Disseminated Intravascular Coagulation

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This is also referred to as consumption coagulopathy, which reflects the pathogenesis. Essentially, the process represents the inappropriate triggering of the coagulation cascade in flowing blood by specific disease processes. There is considerable variation in severity, ranging from the coagulopathy as the predominant clinical manifestation (with haemostatic failure) to merely a laboratory sign of the underlying disease with no clinical haemostatic lesion. Some possible causes are listed in Table 23.1.

The principal laboratory findings are produced by the consumption of platelets during intravascular coagulation with reduction of fibrinogen and elevation of FDP in the serum as secondary (physiological) fibrinolysis breaks down thrombus. Thrombocytopenia, hypofibrinogenaemia and elevation of serum FDP are thus the hallmarks of DIC. Scrutiny of the blood film may reveal red cell distortion or fragmentation if there is associated microangiopathy.

As the majority of clotting tests rely on the fibrinogen-fibrin reaction as the end-point, the PT, APTT and thrombin time are prolonged as a result of the anticoagulant effect of FDP and consumption of other coagulation factors (II, V, VIII). DIC that is associated with endotoxaemia and endothelial damage tends to

Tabic 23.1 Clinical associations of disseminated intravascular coagulation

Release tif tissue Kclampsia thromboplastin Placental abruption fetal death in utero Amniotic fluid embolism Disseminated malignancy inclining acute leukaemia Head injury Ru rns

Infection Malaria

Bacteria, especially Gram-negative Viruses

Miscellaneous Incompatible blood transfusion

Extracorporeal circulation Antigen-antibody complexes Fat embolism Pulmonarv embolism Shock have more profound thrombocytopenia. There is some suggestion that in severe DIC, there is, in addition, an induced platelet function defect. DIC is inevitable to some degree where there is tissue damage (particularly the brain), hypotension, shock and poor organ perfusion.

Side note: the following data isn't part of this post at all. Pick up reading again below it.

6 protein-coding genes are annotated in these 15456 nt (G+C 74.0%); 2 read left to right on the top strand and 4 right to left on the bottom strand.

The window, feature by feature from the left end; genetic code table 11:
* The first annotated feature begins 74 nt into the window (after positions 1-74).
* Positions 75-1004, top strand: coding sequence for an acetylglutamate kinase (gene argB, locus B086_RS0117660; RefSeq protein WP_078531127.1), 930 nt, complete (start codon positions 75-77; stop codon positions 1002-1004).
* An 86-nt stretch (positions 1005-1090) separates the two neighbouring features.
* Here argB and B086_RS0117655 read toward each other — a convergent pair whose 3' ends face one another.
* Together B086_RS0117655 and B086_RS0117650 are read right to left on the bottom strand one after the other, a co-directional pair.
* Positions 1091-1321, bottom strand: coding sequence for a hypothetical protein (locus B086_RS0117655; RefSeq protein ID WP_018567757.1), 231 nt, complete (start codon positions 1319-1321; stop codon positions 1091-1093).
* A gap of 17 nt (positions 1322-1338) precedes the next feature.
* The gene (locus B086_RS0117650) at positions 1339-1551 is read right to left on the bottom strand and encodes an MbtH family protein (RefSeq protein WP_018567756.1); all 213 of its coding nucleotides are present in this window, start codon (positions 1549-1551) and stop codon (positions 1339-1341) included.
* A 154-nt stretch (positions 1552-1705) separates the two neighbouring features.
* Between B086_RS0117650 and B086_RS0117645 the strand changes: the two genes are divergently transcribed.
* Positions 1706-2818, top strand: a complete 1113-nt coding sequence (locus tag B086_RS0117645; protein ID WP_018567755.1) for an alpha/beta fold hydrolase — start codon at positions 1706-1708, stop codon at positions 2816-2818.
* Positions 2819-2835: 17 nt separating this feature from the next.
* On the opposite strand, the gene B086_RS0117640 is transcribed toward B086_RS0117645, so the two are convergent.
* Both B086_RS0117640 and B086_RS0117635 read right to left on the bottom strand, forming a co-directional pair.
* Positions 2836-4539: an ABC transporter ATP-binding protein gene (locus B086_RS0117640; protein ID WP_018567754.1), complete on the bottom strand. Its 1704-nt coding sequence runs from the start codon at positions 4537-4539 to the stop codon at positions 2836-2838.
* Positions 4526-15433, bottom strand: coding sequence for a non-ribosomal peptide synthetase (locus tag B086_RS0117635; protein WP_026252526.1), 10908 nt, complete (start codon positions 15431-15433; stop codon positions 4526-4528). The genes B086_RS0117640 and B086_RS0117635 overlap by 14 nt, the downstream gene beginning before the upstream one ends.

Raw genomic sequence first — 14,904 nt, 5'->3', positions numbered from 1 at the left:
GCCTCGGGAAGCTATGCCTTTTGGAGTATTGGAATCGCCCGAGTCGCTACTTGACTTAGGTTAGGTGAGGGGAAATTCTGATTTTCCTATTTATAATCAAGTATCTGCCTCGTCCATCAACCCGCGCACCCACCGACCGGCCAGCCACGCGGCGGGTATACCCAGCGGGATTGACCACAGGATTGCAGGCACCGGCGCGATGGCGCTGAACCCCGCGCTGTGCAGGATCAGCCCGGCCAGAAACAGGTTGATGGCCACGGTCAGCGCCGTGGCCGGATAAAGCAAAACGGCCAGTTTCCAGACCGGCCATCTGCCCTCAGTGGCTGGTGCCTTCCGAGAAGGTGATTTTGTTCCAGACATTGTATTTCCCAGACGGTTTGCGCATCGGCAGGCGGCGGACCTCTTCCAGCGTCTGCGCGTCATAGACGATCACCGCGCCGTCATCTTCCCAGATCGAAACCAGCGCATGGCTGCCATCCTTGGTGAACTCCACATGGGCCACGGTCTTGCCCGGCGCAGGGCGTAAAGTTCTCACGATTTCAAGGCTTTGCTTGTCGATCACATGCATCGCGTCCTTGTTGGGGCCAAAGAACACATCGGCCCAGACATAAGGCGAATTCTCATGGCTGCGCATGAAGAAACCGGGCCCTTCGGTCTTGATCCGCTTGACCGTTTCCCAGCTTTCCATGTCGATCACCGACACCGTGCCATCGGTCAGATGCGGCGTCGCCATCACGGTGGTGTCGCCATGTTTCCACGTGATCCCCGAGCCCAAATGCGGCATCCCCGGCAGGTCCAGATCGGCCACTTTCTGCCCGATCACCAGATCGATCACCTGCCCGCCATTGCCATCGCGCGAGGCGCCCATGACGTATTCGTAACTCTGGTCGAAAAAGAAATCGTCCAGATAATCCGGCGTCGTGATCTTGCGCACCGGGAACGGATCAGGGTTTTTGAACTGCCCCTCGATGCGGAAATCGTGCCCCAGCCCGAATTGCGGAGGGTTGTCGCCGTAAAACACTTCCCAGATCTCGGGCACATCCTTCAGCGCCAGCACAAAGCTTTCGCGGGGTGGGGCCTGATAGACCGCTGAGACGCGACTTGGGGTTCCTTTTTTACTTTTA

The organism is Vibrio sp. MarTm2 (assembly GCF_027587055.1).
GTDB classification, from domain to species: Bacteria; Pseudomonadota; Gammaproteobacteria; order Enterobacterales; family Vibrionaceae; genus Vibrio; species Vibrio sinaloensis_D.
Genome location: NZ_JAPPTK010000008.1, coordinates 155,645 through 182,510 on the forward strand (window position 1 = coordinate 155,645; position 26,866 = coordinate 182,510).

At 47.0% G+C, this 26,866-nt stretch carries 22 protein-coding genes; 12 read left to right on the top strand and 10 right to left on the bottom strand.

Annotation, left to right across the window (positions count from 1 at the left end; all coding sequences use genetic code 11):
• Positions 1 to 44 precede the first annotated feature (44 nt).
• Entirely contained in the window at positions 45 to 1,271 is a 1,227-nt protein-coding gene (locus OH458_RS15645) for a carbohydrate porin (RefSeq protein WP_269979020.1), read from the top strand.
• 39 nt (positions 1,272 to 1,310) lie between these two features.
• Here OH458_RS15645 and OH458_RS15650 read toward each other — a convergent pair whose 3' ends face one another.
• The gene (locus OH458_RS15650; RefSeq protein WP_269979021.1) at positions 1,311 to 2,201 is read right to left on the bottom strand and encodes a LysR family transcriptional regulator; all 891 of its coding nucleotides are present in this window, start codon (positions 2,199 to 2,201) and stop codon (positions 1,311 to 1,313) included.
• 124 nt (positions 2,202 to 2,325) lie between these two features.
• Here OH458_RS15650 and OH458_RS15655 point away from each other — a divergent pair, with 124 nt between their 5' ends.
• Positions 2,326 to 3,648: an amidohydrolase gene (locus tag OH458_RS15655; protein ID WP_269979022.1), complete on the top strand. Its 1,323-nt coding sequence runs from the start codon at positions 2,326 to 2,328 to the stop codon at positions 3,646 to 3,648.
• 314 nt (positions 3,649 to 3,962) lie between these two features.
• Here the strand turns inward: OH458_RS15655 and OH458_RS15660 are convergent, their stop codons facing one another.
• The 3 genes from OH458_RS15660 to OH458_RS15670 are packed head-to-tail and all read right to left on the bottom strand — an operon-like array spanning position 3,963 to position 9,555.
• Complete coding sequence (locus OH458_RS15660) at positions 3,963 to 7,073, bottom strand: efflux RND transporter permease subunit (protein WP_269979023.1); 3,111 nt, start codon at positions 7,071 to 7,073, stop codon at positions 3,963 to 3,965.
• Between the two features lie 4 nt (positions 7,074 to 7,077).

Variants of the syndrome (with similar laboratory findings) may occur with localized extravascular consumption (e.g. placental abruption) and localized intravascular consumption (e.g. aortic aneurysm). Occasionally, primary pathological fibrinolysis (PF) occurs without the microthrombosis seen in DIC, e.g. in neoplasia. Laboratory tests are not dissimilar to those used in DIC but the platelet count tends to be higher. Differentiation of the commoner DIC from the less common PF rests on a careful clinical assessment and informed interpretation of additional laboratory tests, which may require haematological advice.

The management of DIC depends on clinical rather than laboratory severity. Whatever the degree of DIC, the first principle is an attempt to alleviate the underlying cause. In septicaemia, the infection should be treated vigorously along conventional lines, and in hypovolaemic shock with DIC, adequate blood volume expansion is required. Obstetric causes of DIC usually recover promptly after evacuation of the uterus. After successful treatment, most patients with DIC settle spontaneously and only in those with significant and continuing coagulation failure is there a need to repair the haemostatic mechanism with blood components. This includes the administration of FFP, cryoprecipitate (which is rich in fibrinogen) and platelets. As a rough guide, platelets should be maintained above 50 x 10 9 L_1, fibrinogen > lg L_1 and PT and APTT not greater than 1.5 times the control. Heparin may be required if thrombosis is the predominant feature. Clinical trials suggest that antithrombin and protein C concentrates may be of value for severe cases. Advice should be sought from the haematologist.

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